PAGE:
The Alaska Supreme Court has weighed in on a Juneau case that has the potential to overturn a Bush-era federal law protecting gun dealers from liability for murders committed with guns from their shops. The justices didn't disagree with a lower court judge's interpretation of the law, but it questioned whether he considered all the relevant evidence in the case, reports the Juneau Empire. The high court last week sent the case back to Superior Court Judge Philip Pallenberg for further consideration. Pallenberg had dismissed a lawsuit against a Juneau gun dealer by the family of a murder victim who was shot with a gun either stolen from or bought off the books from the dealer.
From the Empire:
The dispute about whether the gun was sold off the books is a “critical” evidentiary issue which should be considered further, [Supreme Court Justice Daniel] Winfree wrote.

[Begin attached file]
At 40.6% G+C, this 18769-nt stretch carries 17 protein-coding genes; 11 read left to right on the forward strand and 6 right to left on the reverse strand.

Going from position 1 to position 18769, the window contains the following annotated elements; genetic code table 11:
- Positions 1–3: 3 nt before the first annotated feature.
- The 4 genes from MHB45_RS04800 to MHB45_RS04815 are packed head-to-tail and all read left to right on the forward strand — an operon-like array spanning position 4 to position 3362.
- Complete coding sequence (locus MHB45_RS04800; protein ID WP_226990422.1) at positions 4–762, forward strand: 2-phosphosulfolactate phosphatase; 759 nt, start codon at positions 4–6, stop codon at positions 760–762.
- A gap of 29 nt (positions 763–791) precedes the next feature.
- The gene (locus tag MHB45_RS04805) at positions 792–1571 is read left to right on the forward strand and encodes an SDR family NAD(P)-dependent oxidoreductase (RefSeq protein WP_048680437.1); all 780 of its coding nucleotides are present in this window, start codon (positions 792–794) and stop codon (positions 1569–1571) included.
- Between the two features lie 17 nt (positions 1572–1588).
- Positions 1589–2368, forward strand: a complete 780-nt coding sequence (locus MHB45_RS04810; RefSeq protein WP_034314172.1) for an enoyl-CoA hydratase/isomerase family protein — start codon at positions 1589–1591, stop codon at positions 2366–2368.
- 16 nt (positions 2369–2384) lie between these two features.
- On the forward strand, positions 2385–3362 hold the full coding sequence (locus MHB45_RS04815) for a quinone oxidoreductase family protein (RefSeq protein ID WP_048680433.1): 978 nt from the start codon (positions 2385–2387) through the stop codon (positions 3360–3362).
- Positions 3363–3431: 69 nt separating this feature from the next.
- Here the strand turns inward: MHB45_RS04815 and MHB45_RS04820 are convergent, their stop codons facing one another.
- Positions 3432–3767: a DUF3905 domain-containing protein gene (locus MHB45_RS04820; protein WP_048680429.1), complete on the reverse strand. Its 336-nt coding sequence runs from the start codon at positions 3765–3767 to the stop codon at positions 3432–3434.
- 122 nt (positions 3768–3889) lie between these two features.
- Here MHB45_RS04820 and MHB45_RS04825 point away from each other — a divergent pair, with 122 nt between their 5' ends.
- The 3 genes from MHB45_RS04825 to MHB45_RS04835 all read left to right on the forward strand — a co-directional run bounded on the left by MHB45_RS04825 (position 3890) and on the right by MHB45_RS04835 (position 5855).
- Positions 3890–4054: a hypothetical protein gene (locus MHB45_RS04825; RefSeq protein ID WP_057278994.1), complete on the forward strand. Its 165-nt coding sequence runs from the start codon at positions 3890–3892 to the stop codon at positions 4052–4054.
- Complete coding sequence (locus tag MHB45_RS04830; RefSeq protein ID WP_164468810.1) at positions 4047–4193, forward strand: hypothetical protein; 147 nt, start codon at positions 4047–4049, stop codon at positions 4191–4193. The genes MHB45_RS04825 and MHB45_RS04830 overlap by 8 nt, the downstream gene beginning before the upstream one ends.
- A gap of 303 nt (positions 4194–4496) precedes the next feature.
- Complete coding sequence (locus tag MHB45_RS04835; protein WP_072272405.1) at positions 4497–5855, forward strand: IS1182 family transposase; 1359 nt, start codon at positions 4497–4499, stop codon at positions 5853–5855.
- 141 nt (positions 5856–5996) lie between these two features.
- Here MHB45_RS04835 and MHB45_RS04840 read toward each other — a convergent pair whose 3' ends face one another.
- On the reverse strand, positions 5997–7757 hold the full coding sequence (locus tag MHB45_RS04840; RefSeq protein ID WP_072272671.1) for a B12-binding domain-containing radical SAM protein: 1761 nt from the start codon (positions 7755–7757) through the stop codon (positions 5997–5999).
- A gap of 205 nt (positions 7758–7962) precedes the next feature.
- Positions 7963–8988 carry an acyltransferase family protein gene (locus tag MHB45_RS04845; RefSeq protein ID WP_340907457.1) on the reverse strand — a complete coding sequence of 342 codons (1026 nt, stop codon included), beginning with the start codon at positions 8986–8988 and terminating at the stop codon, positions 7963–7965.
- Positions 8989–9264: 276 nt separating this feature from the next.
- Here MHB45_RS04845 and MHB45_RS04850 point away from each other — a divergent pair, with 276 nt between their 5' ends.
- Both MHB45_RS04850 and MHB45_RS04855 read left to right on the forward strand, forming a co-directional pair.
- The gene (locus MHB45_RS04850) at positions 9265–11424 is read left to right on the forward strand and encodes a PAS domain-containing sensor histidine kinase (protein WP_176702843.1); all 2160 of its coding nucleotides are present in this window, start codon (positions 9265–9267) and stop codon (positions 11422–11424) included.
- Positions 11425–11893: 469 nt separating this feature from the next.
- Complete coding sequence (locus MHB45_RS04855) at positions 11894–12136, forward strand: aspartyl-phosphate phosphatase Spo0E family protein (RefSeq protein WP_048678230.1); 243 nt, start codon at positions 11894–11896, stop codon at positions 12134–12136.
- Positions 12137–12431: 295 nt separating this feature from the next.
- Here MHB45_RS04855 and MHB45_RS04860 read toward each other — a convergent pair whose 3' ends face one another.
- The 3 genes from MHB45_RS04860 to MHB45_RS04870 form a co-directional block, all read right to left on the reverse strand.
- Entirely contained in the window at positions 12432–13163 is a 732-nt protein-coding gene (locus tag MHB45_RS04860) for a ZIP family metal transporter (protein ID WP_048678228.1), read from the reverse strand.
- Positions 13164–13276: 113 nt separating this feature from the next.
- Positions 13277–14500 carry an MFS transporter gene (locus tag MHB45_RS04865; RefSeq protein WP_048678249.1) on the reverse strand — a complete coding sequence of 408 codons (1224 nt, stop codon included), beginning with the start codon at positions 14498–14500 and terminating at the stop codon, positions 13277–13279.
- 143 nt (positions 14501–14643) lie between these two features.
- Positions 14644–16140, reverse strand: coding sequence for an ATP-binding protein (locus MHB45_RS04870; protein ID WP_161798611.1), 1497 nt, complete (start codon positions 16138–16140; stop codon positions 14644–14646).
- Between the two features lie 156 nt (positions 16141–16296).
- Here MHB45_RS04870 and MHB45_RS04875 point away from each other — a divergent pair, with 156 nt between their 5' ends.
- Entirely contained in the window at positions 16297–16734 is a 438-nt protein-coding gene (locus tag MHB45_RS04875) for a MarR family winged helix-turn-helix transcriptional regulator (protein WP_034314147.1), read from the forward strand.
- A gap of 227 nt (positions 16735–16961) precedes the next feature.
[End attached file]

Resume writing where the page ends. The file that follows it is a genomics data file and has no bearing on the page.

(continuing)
“This dispute is whether on the facts of this case a reasonable inference can be drawn that [gun dealer Ray] Coxe voluntarily transferred or illegally sold [[killer Jason] Coday the rifle, or whether the reasonable inference is that Coday stole the rifle from Coxe,” Winfree wrote.
Winfree wrote that some of the [family's] claims cannot survive under Coxe’s versions of events — the firearm’s theft.
Coday is serving a 101-year prison sentence for the 2006 murder of a random stranger two days after he acquired the gun.
Read more at the Empire: Alaska Supreme Court remands gun case back to trial court. Find more about the ramifications of the case in this 2012 ADN article: Alaska high court reviews federal gun-shop liability law